I’m no bad boy, says Balotelli

When Mario Balotelli walked through the doors at Manchester City’s training ground, he was wearing a gold medallion over his shirt with the inscription “Professionalism, Endeavour, Humility”. It was a present, he said once the hubbub of his introductory press conference had died down, from his adoptive mother, Silvia, to remind him of the qualities he will need for the next chapter of his professional life.

As he took his seat in an airless room — by far the largest turnout for an event at the Carrington training ground — it was explained that he would be happy to take questions in English. But Balotelli chose to speak in Italian, except for four words on the first of the many occasions he was asked why his career had become as synonymous for its controversies as for the goals.

The 20-year-old, described by Internazionale’s former manager Jose Mourinho as “unmanageable”, smiled disarmingly and turned to the man posing the question. “I’m no bad boy,” he said, not losing eye contact.

As it turned out, he did not want to talk about Mourinho. He said he was happy to be in Manchester, pleasantly surprised by the weather and he talked of it being a “tranquil city, except for the paparazzi following me everywhere”.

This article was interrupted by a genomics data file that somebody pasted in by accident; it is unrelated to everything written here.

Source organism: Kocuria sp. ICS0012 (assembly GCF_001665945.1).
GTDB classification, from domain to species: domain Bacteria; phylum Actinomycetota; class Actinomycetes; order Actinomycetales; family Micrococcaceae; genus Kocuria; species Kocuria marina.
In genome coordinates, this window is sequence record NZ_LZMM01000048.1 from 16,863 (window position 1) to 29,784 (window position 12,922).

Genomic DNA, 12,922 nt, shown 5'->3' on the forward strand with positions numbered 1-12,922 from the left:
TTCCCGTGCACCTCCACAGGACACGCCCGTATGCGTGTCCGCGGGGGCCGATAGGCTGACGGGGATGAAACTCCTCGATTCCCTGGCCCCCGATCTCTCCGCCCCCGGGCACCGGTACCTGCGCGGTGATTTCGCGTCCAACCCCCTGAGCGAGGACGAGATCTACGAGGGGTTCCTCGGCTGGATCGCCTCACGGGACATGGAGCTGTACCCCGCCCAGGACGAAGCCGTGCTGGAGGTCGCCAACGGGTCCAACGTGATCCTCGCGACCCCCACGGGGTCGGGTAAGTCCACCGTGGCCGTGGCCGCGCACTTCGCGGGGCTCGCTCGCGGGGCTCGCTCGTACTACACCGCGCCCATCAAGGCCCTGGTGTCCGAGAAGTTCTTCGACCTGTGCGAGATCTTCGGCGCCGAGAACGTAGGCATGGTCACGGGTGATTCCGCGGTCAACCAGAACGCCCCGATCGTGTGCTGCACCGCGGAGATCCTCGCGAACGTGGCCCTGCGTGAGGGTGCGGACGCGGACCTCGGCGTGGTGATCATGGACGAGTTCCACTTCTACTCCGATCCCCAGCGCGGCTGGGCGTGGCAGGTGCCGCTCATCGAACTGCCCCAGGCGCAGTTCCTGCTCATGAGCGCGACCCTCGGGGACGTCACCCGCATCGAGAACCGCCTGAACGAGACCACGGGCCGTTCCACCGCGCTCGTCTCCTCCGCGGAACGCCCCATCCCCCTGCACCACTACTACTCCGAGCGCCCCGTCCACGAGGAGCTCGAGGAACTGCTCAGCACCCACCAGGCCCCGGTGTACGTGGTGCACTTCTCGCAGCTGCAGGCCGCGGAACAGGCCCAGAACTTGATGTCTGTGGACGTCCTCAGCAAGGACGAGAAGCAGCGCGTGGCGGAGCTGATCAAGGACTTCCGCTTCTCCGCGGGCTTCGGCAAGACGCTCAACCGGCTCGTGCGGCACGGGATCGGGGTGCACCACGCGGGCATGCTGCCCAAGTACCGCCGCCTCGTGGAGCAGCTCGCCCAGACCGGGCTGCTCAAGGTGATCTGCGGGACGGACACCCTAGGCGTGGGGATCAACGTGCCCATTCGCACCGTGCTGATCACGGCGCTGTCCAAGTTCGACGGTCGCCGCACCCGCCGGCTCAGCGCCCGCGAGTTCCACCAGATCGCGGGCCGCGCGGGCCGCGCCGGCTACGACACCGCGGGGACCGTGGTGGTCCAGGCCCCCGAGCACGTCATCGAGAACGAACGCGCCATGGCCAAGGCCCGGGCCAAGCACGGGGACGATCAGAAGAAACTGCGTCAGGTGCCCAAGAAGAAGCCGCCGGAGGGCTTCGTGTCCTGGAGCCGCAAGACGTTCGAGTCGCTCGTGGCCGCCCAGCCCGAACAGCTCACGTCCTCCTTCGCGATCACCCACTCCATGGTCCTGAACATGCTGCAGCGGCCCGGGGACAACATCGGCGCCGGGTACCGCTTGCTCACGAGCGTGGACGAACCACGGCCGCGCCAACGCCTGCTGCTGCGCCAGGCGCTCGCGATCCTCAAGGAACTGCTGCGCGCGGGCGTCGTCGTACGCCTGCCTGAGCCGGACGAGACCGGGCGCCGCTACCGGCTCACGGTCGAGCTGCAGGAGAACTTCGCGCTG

In the next few weeks he hopes to get his orange Lamborghini shipped over from Milan. He spoke of a new life, away from the issues that affected him as a young, gifted black man playing for Internazionale in Serie A.


“As far as I know, there is no racism in England,” he said. “In Italy there were some really bad experiences. I learned how to deal with it, which was to pretend it didn’t hurt, but it was something that really bothered me.”

There were other glimpses of hurt. Balotelli spoke of “outside forces” pushing him out of Italy.

He said he was sad to leave behind many friends and had bought his former teammate, the 2006 World Cup winner Marco Materazzi, an iPad “with a special dedication” to thank him for his guidance as a senior pro.

But he pinpointed the Champions League semifinal first leg against Barcelona at San Siro last season as the night he knew he had no future at Inter — the evening he reacted to being booed by throwing his shirt to the floor.

“Every day after that,” he said, “there were one or two pages in the Italian papers about me. It had become difficult for me to live in Milan.”

There were times when he was pensive, guarded, prickly even.

‘I’m just a normal guy, not particularly good or bad’
The man sitting to his right, Roberto Mancini, had introduced him as someone who could become one of the greatest footballers in the world in the next two years, but Balotelli’s look of mild amusement said it all: Why are all these reporters going on about everything off the field when I’d rather stick to talking about football?

“I’m not a bad person,” he said at one point. “That’s what they say about me in Italy, but I’m just a normal guy, not particularly good or bad, just normal.”